Even if there are countries and governments that have managed to dodge the major impact of COVID-19, the global economy is still bleeding. Still, the latest Global Business Barometer (GBB), conducted by The Economist Intelligence Unit and supported by SAS, shows that as of late May executives believe the world is still in the survival phase.
Many organizations managed to live with the new reality calibrating their business operations and the adjustments may become permanent as the virus that caused the pandemic remains incomprehensible.
The barometer reading for the three-month outlook for the global economy rose 11.5 points from -39.2 to -27.7, a marked improvement from the first GBB in April but indicative of a recovery that could remain a long way off. Sentiment in Europe increased the most (from -40.4 to -27.3), followed closely by the Asia-Pacific and North America. Sentiment about the global economy among executives in the Middle East and Africa region, while still up, increased by only 6.6 points, the least among the five regions covered by the barometer.
Sentiment in China falls
The biggest single swing in the barometer from April to May came in China, where the three-month outlook for the economy fell by 21.9 points. At the time of the first GBB in April, China looked to be over the worst of COVID-19 (or at least the worst of the first wave). That has clearly since changed, with the mood souring considerably on widespread downgrades to China forecasts and the Chinese government abandoning its annual GDP target for the first time in decades.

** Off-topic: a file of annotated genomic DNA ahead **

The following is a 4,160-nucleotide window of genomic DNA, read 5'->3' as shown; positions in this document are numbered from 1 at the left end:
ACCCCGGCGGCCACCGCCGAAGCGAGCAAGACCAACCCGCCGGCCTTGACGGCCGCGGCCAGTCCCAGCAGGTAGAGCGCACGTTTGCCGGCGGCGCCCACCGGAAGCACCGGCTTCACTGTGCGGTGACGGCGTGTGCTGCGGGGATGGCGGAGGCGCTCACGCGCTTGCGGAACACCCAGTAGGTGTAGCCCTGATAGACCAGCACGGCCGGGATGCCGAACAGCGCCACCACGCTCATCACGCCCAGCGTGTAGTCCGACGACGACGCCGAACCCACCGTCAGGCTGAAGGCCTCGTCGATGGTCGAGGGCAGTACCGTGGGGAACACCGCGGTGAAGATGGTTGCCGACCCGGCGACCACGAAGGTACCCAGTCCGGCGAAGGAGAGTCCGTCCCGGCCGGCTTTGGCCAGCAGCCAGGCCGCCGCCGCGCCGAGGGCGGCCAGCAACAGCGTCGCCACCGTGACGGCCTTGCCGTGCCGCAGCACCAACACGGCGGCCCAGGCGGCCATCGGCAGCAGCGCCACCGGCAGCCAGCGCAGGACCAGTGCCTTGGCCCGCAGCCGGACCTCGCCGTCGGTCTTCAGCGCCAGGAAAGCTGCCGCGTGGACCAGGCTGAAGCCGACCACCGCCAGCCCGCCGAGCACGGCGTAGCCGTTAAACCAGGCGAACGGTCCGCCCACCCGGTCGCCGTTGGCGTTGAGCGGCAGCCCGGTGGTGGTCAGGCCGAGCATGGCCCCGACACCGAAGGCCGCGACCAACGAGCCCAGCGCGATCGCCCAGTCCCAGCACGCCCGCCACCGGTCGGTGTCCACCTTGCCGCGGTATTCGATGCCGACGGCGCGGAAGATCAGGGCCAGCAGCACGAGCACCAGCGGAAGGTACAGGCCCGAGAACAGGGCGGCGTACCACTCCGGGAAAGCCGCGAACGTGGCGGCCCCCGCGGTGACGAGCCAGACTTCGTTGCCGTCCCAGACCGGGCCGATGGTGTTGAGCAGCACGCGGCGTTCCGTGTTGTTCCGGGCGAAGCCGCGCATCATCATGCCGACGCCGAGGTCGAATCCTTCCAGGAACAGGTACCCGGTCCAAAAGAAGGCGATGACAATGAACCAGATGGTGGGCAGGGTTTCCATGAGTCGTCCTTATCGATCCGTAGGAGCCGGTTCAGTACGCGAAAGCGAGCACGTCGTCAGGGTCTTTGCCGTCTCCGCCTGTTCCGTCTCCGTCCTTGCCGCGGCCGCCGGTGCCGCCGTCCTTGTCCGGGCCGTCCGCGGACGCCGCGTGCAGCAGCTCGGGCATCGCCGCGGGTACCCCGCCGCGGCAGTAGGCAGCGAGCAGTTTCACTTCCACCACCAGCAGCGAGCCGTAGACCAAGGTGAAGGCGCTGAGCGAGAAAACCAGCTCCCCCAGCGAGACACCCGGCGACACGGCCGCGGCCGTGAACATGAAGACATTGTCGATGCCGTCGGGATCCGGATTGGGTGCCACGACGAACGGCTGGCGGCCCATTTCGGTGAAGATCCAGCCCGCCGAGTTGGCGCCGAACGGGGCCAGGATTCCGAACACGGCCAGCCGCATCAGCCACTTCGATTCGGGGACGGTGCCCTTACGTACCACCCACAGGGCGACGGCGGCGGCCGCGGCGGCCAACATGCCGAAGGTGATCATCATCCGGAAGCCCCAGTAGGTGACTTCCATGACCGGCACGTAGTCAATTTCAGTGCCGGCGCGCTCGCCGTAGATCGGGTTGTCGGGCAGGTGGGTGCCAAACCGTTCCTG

When asked what actions they would like to see governments take in the coming months to get the global economy and businesses back on track, “limit international travel” surged to the No. 1 answer (51%) after ranking toward the bottom in the last GBB survey. This put it ahead of other options such as direct fiscal stimulus to consumers and tax cuts. Now that travel restrictions have been demonstrably effective in many instances against the spread, GBB sees a mix of resignation and adaptation among executives on the issue.
There was an uptick in the percentage of GBB survey respondents answering that the global economic recovery will take “3 to 5 years.” In April, the figure stood at 30.8%. In May it was at 37.2%. All other options more or less held steady.